Technical indicators suggest that SPY and DIA are positioned to rise. A 25% jump might be coming as early as next week, says portfolio manager.
The S&P 500 opened Friday morning by violating last November's intraday low of 741.
That's not good news for investors. We couldn't be in a more precarious situation.
Still, history indicates that now might be the time when real money can be made in stocks. How so? The risks are relatively low at this point since we're closer to the market's bottom than when the market was at its peak in October 2007.
At that time, the S&P 500 was 113% higher than we are today. That's a tough concept for most people to wrap their heads around. But it's at times like these when the reward-to-risk ratio is the greatest.
At this stage of the current downtrend in stocks, some key technical factors now indicate that exchange-traded funds investors have reason for optimism over the next several months.
What Markets Are Telling Us
First, let's look at market sentiment. According to the American Association of Individual Investors, when the mood of investors moves above 55% bearish and below 25% bullish, readings at those levels show an uncanny track record of signaling market bottoms.
Where we are today is: 56.7% bearish and 21.7% bullish (by the AAII's tracking).
These are historically extreme levels. And a survey of headlines in the media supports such sentiment tracking. The overwhelming majority of articles seem to be taking negative outlooks. Just look at IndexUniverse.com's front page. One article screams: "Great Depression Ahead?" Although the story by Allan Roth makes a case for not overreacting, it still points to the high level of headline risk at the moment that stock ETF investors face.
You'll be hard-pressed to find many people taking a bullish view in the face of the overwhelming tide against the markets. But keep this in mind—sentiment is a contrarian indicator. The masses are never right. Let me repeat that—the masses are NEVER right.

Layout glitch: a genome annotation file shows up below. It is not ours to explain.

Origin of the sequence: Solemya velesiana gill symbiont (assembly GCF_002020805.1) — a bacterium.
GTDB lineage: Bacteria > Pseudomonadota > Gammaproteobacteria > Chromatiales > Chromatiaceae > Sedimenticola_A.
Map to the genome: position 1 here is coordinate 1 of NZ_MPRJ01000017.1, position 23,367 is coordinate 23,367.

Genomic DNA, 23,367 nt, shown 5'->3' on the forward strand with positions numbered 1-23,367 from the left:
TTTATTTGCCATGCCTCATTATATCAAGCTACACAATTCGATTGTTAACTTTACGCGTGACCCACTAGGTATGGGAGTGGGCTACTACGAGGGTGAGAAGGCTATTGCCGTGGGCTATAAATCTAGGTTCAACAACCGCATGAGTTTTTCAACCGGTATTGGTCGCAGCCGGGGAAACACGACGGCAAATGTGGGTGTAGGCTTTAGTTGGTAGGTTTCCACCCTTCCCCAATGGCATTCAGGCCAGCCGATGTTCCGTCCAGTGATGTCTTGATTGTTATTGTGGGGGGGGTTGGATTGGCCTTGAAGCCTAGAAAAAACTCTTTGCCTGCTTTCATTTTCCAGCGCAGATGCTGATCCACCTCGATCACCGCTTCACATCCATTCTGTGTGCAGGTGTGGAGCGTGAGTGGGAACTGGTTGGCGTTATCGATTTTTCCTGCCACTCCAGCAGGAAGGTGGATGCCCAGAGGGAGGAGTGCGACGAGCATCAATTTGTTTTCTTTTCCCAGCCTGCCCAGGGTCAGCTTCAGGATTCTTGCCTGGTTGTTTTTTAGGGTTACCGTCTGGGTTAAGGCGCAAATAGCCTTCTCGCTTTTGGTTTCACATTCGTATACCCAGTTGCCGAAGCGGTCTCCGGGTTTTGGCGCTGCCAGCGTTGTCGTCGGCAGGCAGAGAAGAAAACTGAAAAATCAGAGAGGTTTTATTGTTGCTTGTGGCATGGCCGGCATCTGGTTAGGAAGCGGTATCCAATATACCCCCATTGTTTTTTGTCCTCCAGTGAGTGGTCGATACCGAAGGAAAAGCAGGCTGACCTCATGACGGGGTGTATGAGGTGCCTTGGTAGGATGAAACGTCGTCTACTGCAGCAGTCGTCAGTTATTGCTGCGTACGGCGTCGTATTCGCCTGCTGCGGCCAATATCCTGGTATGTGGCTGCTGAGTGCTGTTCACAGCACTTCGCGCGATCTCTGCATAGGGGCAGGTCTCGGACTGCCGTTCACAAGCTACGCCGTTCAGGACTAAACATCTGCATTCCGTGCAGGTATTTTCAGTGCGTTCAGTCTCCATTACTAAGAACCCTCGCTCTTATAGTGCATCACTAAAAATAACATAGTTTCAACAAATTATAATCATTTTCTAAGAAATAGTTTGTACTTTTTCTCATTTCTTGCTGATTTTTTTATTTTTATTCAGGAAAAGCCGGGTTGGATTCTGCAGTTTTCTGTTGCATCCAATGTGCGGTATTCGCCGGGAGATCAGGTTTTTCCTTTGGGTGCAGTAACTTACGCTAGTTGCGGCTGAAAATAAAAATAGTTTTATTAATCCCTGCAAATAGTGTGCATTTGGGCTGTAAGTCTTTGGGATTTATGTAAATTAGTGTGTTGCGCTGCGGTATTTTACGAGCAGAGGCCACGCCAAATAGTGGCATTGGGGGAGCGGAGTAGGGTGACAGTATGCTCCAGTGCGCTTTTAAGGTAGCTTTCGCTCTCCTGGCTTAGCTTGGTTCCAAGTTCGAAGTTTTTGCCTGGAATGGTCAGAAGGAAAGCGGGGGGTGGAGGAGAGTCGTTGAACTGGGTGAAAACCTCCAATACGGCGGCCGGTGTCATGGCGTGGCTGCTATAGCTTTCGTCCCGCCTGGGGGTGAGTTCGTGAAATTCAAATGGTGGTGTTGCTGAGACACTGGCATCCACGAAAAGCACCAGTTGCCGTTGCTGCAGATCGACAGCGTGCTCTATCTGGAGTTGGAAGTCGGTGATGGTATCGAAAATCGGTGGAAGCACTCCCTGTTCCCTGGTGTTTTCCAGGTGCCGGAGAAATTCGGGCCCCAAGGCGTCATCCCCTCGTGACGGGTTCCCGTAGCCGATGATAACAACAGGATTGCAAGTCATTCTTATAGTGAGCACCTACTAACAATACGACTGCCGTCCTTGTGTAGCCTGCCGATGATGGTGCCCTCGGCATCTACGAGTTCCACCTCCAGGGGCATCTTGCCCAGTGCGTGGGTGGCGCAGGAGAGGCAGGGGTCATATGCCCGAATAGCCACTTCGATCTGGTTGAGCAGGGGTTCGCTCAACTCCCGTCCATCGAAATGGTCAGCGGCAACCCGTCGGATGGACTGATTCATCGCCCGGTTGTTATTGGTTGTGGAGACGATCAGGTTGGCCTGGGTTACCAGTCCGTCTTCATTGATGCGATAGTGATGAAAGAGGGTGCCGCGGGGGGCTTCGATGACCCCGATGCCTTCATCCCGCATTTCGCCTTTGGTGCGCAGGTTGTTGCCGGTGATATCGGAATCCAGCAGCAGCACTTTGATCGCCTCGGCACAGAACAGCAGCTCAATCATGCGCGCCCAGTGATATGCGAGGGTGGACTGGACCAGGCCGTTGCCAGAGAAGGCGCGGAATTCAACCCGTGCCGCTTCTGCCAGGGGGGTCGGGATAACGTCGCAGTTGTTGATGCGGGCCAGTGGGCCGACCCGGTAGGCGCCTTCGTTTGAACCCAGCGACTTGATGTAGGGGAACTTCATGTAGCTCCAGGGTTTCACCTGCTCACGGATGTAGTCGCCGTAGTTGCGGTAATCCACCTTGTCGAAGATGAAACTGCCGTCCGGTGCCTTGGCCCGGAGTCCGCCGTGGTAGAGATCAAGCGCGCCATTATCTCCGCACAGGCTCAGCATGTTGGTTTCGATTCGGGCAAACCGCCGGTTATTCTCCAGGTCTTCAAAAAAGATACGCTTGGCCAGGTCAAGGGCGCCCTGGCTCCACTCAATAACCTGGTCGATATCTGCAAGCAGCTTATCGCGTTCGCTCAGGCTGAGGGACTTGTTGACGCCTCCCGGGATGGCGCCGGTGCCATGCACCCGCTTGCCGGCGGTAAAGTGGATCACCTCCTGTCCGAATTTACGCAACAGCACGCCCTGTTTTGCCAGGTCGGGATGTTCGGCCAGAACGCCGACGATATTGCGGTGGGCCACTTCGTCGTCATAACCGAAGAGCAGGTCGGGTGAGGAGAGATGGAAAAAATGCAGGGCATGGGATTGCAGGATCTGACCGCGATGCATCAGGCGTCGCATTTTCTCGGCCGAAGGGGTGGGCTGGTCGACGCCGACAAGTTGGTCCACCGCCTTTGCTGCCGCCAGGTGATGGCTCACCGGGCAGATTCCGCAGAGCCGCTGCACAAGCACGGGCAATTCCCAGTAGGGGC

Three Sectors Dragging Broad Indexes Down
Another technical indicator that should cause reason for optimism is that the number of stocks hitting new lows on Oct. 10, 2008, was a little more than 3,000. By comparison, on Nov. 21, 2008 (the market's second major low in this current cycle), only 1,500 names hit new lows. And yesterday, there were only 400 stocks hitting new 52-week lows.
This demonstrates that the breadth in selling pressure is being reduced. If you look at the 10 major sectors making up the S&P 500, while all are in downtrends, only three are trading below last year's lowest points. Those sectors are Consumer Staples, Financials and Industrials.
The seven other major S&P 500 sectors are still above their lowest levels of 2008.
So while stocks are sinking further, their fall is quite constrained. It's important to note that big falls in only a few sectors—demonstrated by popular ETFs tracking those segments—are dragging the rest of the market down. In particular, look at the Financial Select Sector SPDR (NYSE: XLF), which trades roughly 182 million shares a day; the Consumer Staples Select Sector SPDR (NYSE: XLP), which trades about 6.5 million shares per day; and the Industrial Select Sector SPDR (NYSE: XLI), which trades some 11.1 million shares a day.